Xanthates in freshwater and marine water

​Toxicant default guideline values for protecting aquatic ecosystems

October 2000

Extracted from Section 8.3.7 ‘Detailed descriptions of chemicals’ of the ANZECC & ARMCANZ (2000) guidelines.

The default guideline values (previously known as ‘trigger values’) and associated information in this technical brief should be used in accordance with the detailed guidance provided in the Australian and New Zealand Guidelines for Fresh and Marine Water Quality.

Description of chemical

Xanthates are a group of chemicals used in the mining industry for flotation and treatment of sulfide and metallic ores (Cyanamid 1989). They are commonly used in conjunction with formulations of dithiophosphates to improve recoveries, concentrate grades and kinetics of flotation (Cyanamid 1989). Flotation involves separating the mineral particles as froth from the tailings, which settle out.

The general structure of xanthates is as follows:


S- (Na+, K+) where R is an alkyl group

Their molecular weights are around 150 to 200, e.g. SIPX has a MW of 158.2. Xanthates are water-soluble powders or pellets usually with a strong and unpleasant odour and they are usually applied as 10 to 20% solutions. Their water solubilities vary from 110 to 460 g/L and increase at higher temperatures (Cyanamid 1989). They would not be expected to enter the environment in normal, well-run mining operations but may enter through spills or accidents or from tailing dams. The predicted concentration of sodium ethyl xanthate (SEX) in tailing slurry is around 1.5 ppm (NICNAS 1995), which is consistent with measured values of 0.2 to 1.2 mg/L (Hawley 1977).

Environmental fate

Xanthates degrade to inorganic sulfides or organo-sulfur compounds. In neutral or mildly alkaline solutions, SEX degrades to the organic alcohol, carbon disulfide, sodium carbonate and sodium trithiocarbonate (NICNAS 1995). The half-life of SEX at pH 7 (25°C) is around 260 hours and doubles at above pH 8. Xanthates are expected to last a few days in the natural environment (NICNAS 1995) and they are not expected to bioaccumulate.

Aquatic toxicology

Only limited freshwater data were available for xanthates, covering only one fish and two invertebrate species although Hawley (1977) lists some unscreened ranges. Invertebrates are around 1 to 2 orders of magnitude more sensitive to xanthates than fish for PAX and SIBX but the reverse applies for PEX, SEX and SIPX. Commonly used xanthates with their CAS numbers and available freshwater toxicity data are listed below in Table 8.3.23.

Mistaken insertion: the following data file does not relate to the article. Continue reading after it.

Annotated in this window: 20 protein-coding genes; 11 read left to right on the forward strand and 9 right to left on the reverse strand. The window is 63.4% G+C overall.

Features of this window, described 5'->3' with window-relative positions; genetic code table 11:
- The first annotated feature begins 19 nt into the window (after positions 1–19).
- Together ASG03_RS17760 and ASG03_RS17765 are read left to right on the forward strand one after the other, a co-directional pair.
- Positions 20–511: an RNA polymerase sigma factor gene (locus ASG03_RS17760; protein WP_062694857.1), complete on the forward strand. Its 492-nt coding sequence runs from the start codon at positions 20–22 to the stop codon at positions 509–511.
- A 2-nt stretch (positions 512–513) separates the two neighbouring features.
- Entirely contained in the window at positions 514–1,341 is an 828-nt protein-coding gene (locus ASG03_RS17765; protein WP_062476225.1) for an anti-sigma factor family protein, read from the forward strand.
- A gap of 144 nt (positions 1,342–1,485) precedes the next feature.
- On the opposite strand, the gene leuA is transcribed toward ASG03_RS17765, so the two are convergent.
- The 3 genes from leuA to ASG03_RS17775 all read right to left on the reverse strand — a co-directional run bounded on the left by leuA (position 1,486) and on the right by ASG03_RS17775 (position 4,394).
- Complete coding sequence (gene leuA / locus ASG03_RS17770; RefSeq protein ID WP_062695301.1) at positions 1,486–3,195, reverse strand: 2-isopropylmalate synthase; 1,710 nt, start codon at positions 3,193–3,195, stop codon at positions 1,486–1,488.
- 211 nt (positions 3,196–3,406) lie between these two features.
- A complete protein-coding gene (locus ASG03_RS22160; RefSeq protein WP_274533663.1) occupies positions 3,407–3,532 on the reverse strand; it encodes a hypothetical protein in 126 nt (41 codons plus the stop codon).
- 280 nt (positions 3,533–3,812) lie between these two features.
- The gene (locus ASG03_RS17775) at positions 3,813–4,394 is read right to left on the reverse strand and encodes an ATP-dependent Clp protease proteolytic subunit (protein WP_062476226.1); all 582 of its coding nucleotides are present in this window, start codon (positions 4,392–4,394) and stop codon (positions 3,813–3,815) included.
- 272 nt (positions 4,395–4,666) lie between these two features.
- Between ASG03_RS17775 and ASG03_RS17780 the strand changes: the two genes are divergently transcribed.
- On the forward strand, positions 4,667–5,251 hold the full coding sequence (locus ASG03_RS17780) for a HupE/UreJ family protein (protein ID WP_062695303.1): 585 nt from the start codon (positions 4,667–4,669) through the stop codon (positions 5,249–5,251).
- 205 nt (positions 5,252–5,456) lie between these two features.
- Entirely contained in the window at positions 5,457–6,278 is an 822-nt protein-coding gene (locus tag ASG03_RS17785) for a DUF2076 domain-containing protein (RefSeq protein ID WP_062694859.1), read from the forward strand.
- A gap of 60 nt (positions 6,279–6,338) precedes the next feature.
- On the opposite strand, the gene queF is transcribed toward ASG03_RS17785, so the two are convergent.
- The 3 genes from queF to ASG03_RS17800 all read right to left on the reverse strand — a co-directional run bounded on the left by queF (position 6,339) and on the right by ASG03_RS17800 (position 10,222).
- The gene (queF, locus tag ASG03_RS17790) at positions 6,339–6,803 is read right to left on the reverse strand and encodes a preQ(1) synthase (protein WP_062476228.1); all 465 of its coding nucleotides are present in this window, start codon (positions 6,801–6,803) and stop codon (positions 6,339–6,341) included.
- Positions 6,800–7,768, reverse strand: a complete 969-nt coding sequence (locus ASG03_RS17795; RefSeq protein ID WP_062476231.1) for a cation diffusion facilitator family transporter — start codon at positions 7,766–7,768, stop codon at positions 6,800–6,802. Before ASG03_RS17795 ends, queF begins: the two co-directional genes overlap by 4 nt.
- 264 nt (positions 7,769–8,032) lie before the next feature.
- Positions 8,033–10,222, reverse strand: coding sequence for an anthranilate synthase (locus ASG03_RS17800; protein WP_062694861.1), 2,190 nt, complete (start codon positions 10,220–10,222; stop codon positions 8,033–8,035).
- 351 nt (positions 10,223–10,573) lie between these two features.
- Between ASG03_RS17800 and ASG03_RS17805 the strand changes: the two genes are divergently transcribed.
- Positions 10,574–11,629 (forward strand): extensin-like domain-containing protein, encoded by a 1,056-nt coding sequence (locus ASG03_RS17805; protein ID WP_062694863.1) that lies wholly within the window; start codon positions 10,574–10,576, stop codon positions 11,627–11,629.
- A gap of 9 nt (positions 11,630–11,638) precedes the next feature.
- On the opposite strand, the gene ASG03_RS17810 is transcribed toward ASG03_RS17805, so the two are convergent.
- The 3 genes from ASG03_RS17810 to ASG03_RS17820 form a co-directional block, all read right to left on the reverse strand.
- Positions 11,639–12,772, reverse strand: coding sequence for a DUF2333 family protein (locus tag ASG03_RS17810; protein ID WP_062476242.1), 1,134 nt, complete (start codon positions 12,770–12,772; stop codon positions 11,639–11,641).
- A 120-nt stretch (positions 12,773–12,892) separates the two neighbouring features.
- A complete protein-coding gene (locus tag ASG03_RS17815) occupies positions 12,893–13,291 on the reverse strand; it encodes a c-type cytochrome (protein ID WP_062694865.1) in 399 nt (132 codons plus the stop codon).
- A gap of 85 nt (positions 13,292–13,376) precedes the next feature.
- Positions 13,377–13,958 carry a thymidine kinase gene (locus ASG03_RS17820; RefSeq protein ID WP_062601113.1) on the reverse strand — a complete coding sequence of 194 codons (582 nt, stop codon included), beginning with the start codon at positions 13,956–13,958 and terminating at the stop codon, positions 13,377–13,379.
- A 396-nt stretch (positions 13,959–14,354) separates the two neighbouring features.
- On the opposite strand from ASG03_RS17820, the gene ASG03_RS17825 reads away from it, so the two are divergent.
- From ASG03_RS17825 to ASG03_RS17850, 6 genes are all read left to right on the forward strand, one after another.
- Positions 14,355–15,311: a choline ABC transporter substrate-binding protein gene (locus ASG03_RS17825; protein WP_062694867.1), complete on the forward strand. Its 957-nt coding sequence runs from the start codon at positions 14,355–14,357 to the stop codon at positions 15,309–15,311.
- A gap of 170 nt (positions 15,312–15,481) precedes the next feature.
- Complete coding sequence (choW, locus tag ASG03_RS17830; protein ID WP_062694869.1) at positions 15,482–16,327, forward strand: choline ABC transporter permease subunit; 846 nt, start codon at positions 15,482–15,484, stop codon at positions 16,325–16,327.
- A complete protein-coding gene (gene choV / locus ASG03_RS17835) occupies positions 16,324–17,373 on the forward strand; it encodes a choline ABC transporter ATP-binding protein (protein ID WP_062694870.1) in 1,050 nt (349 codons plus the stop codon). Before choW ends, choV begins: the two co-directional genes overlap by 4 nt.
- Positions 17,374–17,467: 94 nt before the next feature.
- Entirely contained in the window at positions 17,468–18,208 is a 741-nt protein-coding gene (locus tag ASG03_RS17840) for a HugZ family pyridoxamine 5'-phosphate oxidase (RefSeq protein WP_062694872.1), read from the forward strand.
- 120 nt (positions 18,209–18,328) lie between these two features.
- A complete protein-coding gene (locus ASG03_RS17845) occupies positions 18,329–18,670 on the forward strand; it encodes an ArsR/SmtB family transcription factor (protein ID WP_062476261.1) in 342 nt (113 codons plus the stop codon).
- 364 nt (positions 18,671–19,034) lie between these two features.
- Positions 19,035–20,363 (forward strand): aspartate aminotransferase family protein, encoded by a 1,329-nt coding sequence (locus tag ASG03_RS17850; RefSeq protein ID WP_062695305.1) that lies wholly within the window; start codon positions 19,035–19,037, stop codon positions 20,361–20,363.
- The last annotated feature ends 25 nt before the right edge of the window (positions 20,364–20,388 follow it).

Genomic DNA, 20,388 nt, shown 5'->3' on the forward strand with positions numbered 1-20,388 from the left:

Data not originally considered included 24-hour EC50 (immobilisation) figures for Daphnia magna of around 3.6 mg/L for SIBX and SIPX and 0.35 µg/L for SEX. In addition, some of the figures that Hawley (1977) reported as ranges (Daphnia magna and two species of fish, Notropis atherinoides and Pimephales promelas) were much lower than the screened figures. For this reason it was considered appropriate to base ECL figures (see Section of the ANZECC & ARMCANZ 2000 guidelines) on median values of the lowest unpublished ranges reported by Hawley (1977) and tabulated in NICNAS (1995).

Chronic data

SEX: Some 2 to 7-day algal or macrophyte growth or population growth figures were available, on seven species, 2 to 20 mg/L, but end-points were not specified. These would not affect environmental concern level (ECL) calculations.

Factors that modify the toxicity of xanthates

Two different commercial products of eight xanthates varied in their toxicity (for the same xanthate type) by up to 1 order of magnitude (Hawley 1977).


There were insufficient data to derive reliable trigger values for any xanthates. Low reliability trigger values adopted from ECLs (see Section of the ANZECC & ARMCANZ 2000 guidelines) derived from the screened data in Table 8.3.23 may not protect the most sensitive species. They were calculated from median values for the most sensitive of three species listed in Hawley (1977). These ECLs are listed in the table and range from 0.05 µg/L for PIPX, SEX and SSBX to 500 µg/L for PHX.

Table 8.3.23 Xanthates, freshwater short-term toxicity data (LC50 or EC50 immobilisation mg/L, i.e. 1000 x µg/L; trigger value, TV, fresh and marine, in µg/L)

CAS no. Potassium amyl (PAX) Potassium ethyl (PEX) 140-89-6 Potassium hexyl (PHX) 2720-76-5 Potassium isopropyl (PIPX) 140-92-1 Sodium ethyl (SEX) 140-90-9 Sodium isobutyl (SIBX) 25306-75-6 Sodium isopropyl (SIPX) 140-93-2 Sodium s-butyl (SSBX) 36551-21-0
Crustacean data (mg/L screened) ND ND ND ND ND ND ND 8.5 (n=1)
Crustacean (other data*) 0.1-1.0 (n=1) 0.1-1.0 (n=1) ND ND 0.35 (n=1) 0.56-3.60 (n=1) 0.1-3.6 (n=1) 0.56-10.00 (n=1)
Fish data (mg/L screened) ND 10-100 (n=1) ND 32-320 29-37 (n=1) 70-100 (n=1) 217 (n=1) 100-320 (n=1)
Fish (other data*) 1.8-180.0 (n=2) 0.01-2.60 (n=2) 100-1000 (n=2) 3.2-32.0 (n=2) 0.01-3.20 (n=2) 10-560 (n=2) 0.01-5.60 (n=2) 1-320 (n=2)
TV Low reliability 0.5 0.05 500 15 0.05 5 0.05 5

*Other data from Hawley 1977 (as ranges rather than single figures) or 24-h data from AQUIRE (1994); ND = no data found.


ANZECC & ARMCANZ 2000. Australian and New Zealand Guidelines for Fresh and Marine Water Quality, Australian and New Zealand Environment and Conservation Council and Agriculture and Resource Management Council of Australia and New Zealand, Canberra.

AQUIRE (Aquatic Toxicity Information Retrieval Database) 1994. AQUIRE standard operating procedures. USEPA, Washington, DC.

Cyanamid (American Cyanamid Company) 1989. Mining chemicals handbook. Mineral Dressing Notes 26-1, USA.

Hawley JR 1977. The use, characteristics and toxicity of mine-mill reagents in the Province of Ontario. Ministry of the Environment, Ontario. (Cited in NICNAS 1995)

NICNAS (National Industrial Chemical Notification and Assessment Scheme) 1995. Sodium ethyl xanthate: Priority existing chemical No. 5. Public Report, Australian Government Publishing Service, Canberra.